(Editor’s note: This is the second installment of our lists of Europe’s best accelerators and incubators. You can see the first post here.)
Earlier this month, the New York Times had a stunning story on how crazy things have gotten in The Valley. In “$100 Million Was Once Big Money for a Start-Up. Now, It’s Common,” NYTimes reporter Erin Griffin documents how the typical investment in promising startups has risen by a factor of four to $200 million now from $50 million only a couple of years ago.
The rise of the “mega-round” is indicative of too much capital chasing too few innovations. In addition to VCs and private equity, global players such as Tokyo-based conglomerate SoftBank, Chinese companies and sovereign wealth funds are joining in the hunt for the new, new thing, Griffin reported.
So, we know where the money is coming from. But where is the talent coming from at the moment when innovators hold all the cards? This is a vexing question for us in Europe, because what happens in Palo Alto, Mountain View and Menlo Park today arrives in Europe tomorrow.
In Europe, there are so many accelerators and incubators from Portugal to Prague that we have trouble keeping up with them. Which is why we created this series of lists. That, and we’re all about the global mobility of talent, and innovation hubs such as Amsterdam, Stockholm, Eindhoven and Paris are where the big opportunities are for expats.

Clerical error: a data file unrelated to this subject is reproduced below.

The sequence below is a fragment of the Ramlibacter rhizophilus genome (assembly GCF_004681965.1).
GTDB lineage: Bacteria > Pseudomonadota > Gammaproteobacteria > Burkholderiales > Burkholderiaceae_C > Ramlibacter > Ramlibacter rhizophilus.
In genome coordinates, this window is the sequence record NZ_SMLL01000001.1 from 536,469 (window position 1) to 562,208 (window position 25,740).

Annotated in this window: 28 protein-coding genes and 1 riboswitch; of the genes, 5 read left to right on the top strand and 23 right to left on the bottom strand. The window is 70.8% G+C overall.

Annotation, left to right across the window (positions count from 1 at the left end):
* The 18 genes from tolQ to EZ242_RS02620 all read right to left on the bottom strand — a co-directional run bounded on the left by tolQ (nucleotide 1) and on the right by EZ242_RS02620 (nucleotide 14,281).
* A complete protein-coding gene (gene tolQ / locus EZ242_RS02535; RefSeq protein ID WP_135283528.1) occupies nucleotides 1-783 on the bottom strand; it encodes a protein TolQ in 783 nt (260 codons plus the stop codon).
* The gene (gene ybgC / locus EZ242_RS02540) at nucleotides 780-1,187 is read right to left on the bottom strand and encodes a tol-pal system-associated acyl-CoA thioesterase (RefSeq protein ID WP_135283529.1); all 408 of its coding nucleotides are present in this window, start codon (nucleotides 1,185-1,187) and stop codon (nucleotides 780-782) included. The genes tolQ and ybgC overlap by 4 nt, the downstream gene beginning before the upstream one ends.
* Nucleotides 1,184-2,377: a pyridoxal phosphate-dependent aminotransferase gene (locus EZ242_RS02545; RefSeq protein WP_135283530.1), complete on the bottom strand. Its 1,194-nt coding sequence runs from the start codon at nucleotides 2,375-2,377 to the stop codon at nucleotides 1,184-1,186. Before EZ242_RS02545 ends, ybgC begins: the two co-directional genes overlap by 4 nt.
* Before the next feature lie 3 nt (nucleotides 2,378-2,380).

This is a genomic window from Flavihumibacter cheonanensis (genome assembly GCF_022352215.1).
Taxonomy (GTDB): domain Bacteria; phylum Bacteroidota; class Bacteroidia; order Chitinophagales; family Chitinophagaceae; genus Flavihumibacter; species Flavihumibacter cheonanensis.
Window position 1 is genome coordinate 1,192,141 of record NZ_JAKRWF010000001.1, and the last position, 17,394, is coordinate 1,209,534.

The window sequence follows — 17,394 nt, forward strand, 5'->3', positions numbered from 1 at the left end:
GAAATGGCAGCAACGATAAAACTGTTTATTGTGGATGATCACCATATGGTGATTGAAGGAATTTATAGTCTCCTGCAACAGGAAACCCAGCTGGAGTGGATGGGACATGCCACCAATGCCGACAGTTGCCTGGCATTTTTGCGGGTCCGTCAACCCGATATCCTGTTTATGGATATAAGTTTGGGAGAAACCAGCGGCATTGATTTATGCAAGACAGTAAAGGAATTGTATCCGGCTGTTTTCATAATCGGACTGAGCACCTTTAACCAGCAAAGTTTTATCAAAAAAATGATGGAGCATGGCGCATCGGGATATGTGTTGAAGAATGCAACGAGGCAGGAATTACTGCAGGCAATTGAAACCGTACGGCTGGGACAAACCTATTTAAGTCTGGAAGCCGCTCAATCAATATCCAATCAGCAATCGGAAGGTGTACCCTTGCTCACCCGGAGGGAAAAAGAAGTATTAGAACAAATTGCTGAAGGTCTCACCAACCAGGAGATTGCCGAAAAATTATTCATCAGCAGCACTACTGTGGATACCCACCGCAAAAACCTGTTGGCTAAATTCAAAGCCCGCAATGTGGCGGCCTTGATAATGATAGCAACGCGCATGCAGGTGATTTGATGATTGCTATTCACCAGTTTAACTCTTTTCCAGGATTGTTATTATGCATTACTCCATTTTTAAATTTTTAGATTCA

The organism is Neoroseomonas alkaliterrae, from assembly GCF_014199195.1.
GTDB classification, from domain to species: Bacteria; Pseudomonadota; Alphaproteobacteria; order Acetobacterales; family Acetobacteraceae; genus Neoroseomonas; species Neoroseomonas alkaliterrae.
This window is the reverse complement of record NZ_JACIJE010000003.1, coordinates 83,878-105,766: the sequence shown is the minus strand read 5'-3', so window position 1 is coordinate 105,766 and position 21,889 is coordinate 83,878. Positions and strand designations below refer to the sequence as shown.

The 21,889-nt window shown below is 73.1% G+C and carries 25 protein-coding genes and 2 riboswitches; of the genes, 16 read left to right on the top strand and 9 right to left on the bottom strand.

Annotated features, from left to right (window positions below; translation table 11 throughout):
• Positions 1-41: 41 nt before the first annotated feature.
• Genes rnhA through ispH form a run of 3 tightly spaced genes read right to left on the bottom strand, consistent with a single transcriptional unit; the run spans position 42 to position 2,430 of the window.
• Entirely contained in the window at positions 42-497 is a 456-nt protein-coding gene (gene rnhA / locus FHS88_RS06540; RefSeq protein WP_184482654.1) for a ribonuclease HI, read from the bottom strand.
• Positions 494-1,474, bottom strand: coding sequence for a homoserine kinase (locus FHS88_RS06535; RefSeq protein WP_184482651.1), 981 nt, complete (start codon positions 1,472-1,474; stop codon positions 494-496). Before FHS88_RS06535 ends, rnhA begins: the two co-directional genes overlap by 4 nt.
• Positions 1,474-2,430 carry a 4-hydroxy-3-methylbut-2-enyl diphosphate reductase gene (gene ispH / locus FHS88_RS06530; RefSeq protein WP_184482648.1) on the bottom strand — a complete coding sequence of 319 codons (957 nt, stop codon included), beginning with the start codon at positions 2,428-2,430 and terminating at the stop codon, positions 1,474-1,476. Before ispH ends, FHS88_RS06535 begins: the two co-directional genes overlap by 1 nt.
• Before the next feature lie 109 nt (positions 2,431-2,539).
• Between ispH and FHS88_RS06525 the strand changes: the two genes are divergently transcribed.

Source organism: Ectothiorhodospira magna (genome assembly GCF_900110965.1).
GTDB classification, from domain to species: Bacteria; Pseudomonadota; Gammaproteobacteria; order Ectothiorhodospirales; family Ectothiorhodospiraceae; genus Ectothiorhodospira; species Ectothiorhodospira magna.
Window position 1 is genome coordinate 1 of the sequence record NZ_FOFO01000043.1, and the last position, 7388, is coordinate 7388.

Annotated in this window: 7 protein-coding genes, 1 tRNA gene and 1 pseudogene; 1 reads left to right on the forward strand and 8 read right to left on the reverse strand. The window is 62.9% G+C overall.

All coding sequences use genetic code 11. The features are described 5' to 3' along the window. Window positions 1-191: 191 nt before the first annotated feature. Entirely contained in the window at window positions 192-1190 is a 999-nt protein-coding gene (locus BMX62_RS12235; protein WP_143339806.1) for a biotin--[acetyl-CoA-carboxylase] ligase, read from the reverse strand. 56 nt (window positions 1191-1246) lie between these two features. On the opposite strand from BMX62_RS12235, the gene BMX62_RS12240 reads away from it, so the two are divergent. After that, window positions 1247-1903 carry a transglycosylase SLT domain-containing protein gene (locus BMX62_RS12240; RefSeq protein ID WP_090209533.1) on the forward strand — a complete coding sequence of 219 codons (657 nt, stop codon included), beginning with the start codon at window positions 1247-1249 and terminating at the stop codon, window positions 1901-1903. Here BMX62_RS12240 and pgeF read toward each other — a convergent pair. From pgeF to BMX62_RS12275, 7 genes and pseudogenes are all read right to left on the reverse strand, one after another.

As we stated in the first installment, Europe still hasn’t really found its secret startup sauce compared to Y Combinator and other U.S. accelerators. But we look for that to change as more and more European entrepreneurs such as Skype founder Niklas Zennström funnel money into the effort to create more and better startups.
And they’re not alone: Global companies such as LVMH, the Paris-based luxury-goods giant that owns everything from Louis Vuitton to Sephora cosmetics, is using part of the $5.6 billion it nets each year to create its own accelerator at Station F.
So, let’s get to the places you can build your startup.
If your startup isn’t ready for LVMH, this could be a great option.
Milan is the fashion capital of the world, with more than a dozen luxury brands based here including Prada, Armani, Dolce & Gabbana, Etro, and Zegna. So it would figure those companies would want to ensure Milan stays the capital of fashion by funding and supporting the next generation of retail, luxury and fashion companies in a virtuous circle to attract more talent.
How it works:
• FTAM is a 6-month accelerator that invests up to 100,000 euros and gets 10 percent of the company’s equity. (The capital injection is 40,000 euros in cash, plus 60,000 euros in “services.”)